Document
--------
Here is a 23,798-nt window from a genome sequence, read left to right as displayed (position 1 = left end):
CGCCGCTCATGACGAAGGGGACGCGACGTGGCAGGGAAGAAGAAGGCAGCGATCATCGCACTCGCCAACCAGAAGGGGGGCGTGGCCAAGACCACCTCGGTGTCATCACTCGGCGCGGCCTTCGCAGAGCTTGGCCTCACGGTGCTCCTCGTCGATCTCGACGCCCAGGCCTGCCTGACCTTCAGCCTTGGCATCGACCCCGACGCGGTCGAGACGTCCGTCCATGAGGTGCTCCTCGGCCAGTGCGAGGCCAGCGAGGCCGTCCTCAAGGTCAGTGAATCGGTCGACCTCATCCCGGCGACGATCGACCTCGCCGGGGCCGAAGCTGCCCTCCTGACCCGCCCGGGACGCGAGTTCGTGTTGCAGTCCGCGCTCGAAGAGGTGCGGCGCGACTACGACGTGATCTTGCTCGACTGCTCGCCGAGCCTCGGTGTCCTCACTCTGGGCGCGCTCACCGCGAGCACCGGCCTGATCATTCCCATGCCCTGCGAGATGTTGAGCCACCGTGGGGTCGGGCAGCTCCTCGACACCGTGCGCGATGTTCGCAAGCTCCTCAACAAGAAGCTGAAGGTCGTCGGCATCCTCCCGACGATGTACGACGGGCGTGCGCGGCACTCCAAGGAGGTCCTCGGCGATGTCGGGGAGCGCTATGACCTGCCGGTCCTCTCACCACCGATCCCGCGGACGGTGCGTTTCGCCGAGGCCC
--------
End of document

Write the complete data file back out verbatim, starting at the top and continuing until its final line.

Here is a 23,798-nt window from a genome sequence, read left to right as displayed (position 1 = left end):
CGCCGCTCATGACGAAGGGGACGCGACGTGGCAGGGAAGAAGAAGGCAGCGATCATCGCACTCGCCAACCAGAAGGGGGGCGTGGCCAAGACCACCTCGGTGTCATCACTCGGCGCGGCCTTCGCAGAGCTTGGCCTCACGGTGCTCCTCGTCGATCTCGACGCCCAGGCCTGCCTGACCTTCAGCCTTGGCATCGACCCCGACGCGGTCGAGACGTCCGTCCATGAGGTGCTCCTCGGCCAGTGCGAGGCCAGCGAGGCCGTCCTCAAGGTCAGTGAATCGGTCGACCTCATCCCGGCGACGATCGACCTCGCCGGGGCCGAAGCTGCCCTCCTGACCCGCCCGGGACGCGAGTTCGTGTTGCAGTCCGCGCTCGAAGAGGTGCGGCGCGACTACGACGTGATCTTGCTCGACTGCTCGCCGAGCCTCGGTGTCCTCACTCTGGGCGCGCTCACCGCGAGCACCGGCCTGATCATTCCCATGCCCTGCGAGATGTTGAGCCACCGTGGGGTCGGGCAGCTCCTCGACACCGTGCGCGATGTTCGCAAGCTCCTCAACAAGAAGCTGAAGGTCGTCGGCATCCTCCCGACGATGTACGACGGGCGTGCGCGGCACTCCAAGGAGGTCCTCGGCGATGTCGGGGAGCGCTATGACCTGCCGGTCCTCTCACCACCGATCCCGCGGACGGTGCGTTTCGCCGAGGCCC